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Are you prepared for severe weather?

The Swan Inn was demolished in the April 11, 1965 Palm Sunday tornado. The building was at the intersection of Alpine Avenue and 6 Mile Road. One of the guests was fatally injured. Photo credit: Walter L. Nelson, via The National Weather Service.

The Swan Inn was demolished in the April 11, 1965 Palm Sunday tornado. The building was at the intersection of Alpine Avenue and 6 Mile Road. One of the guests was fatally injured. Photo credit: Walter L. Nelson, via The National Weather Service.

We don’t see a lot of tornadoes in our area, but they do happen in Michigan. It was on Palm Sunday, 50 years ago this Saturday, April 11, 1965, that 47 tornadoes broke out in several Midwest states—including here in Kent County—killing and injuring hundreds of people.

That F4 tornado traveled over 20 miles north of Grand Rapids and caused five deaths and injured almost 150 people. Thirty-four homes were destroyed and nearly 200 others damaged near the northern suburbs of Comstock Park and Alpine. Damage amounts were estimated at almost $15 million. And it didn’t stop in Comstock Park—the storm tracked west of Rockford and up to the Cedar Springs area.

This photo shows the path of the 1965 Palm Sunday Tornado, from Allendale to Cedar Springs. Photo from the National Weather Service.

This photo shows the path of the 1965 Palm Sunday Tornado, from Allendale to Cedar Springs. Photo from the National Weather Service.

Many areas where the Palm Sunday storm tracked were fields and farmland, but now are more densely populated. If we had a storm of that magnitude again, would you be ready?

April 12-18 is Michigan Severe Weather Awareness Week. Last year, there were 13 tornadoes across the state of Michigan. The most damaging was an EF1 tornado in Kent County in July. The tornado started near 60th and Clyde Park SW, moving northeast through Kentwood, and ending near 44th and Kalamazoo SE. The twister traveled 6 miles, damaging homes and causing six injuries in its path. Michigan had 13 tornadoes (just short of the annual average of 15) and fortunately, no one was killed in these storms. Other severe weather incidents in the state caused one death, 13 injuries, and the most damaging severe weather season in Michigan’s history, due to flooding in Wayne, Oakland and Macomb Counties. Be vigilant whenever severe weather is in the forecast.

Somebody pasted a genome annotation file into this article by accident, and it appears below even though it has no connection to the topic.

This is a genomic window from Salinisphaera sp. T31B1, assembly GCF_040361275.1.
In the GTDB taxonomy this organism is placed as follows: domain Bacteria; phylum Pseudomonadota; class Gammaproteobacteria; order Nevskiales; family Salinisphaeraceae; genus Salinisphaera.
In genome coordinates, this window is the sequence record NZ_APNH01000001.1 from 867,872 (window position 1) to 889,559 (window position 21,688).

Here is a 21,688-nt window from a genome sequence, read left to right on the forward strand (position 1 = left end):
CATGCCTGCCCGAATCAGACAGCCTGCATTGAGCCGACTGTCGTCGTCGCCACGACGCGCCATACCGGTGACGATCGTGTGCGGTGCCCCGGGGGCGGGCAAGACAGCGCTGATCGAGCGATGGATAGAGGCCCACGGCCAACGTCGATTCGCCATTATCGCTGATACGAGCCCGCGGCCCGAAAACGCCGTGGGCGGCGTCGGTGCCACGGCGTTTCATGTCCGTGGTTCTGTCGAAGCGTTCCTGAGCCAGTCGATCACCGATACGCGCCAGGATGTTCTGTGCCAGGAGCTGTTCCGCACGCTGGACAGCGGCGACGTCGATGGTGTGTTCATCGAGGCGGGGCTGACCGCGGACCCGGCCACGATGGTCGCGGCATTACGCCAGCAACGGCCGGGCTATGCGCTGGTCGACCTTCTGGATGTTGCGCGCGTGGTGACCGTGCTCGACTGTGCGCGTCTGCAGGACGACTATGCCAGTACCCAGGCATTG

This year, as we enter Michigan Severe Weather Awareness Week, it’s a great time to refresh your supplies and make sure you are prepared. Make sure you have a flashlight, fresh batteries, enough water for three days, canned food items and a can opener, an all-weather radio, and a first aid kit. You should also remember the difference between a watch and a warning:

WATCH: The potential exists for the development of storms/tornados. You can continue your normal activities, but be mindful of changing conditions.

WARNING: Severe storms are imminent or occurring. Move indoors to a place of safety. If it is a Tornado Warning, take shelter in a basement or the inner-most closet of your home.

“While no location is completely safe from a tornado or severe thunderstorm, it is important to seek all possible protection,” said Jack Stewart, Kent County Emergency Management Coordinator. “Make sure you and your family take cover in a location on the lowest level of the building, like the basement, or in a small, windowless room at the innermost part of the building. Protect yourself by covering your body with items such as a coat or blanket.”  In the event of a tornado, kneel down and bend into a ball-like position, using your arms to cover your head and neck. If flooding occurs, move to higher grounds and evacuate quickly if told to do so.

Plan in advance for disasters to know how you and your family will get to a safe place, how to contact each other and what to do in different situations. Determine a location where you would meet in an emergency, both near your house and further away, in case your neighborhood streets are closed. If a disaster occurs, it may be easier to make a long-distance phone call to a designated out-of-town contact, as phone lines may be overwhelmed. Make sure that person is aware that he or she is the designated contact. You should also have a disaster plan for your pets as well.

Check out our Severe Weather Awareness packet here – Severe Weather awareness week.pdf 

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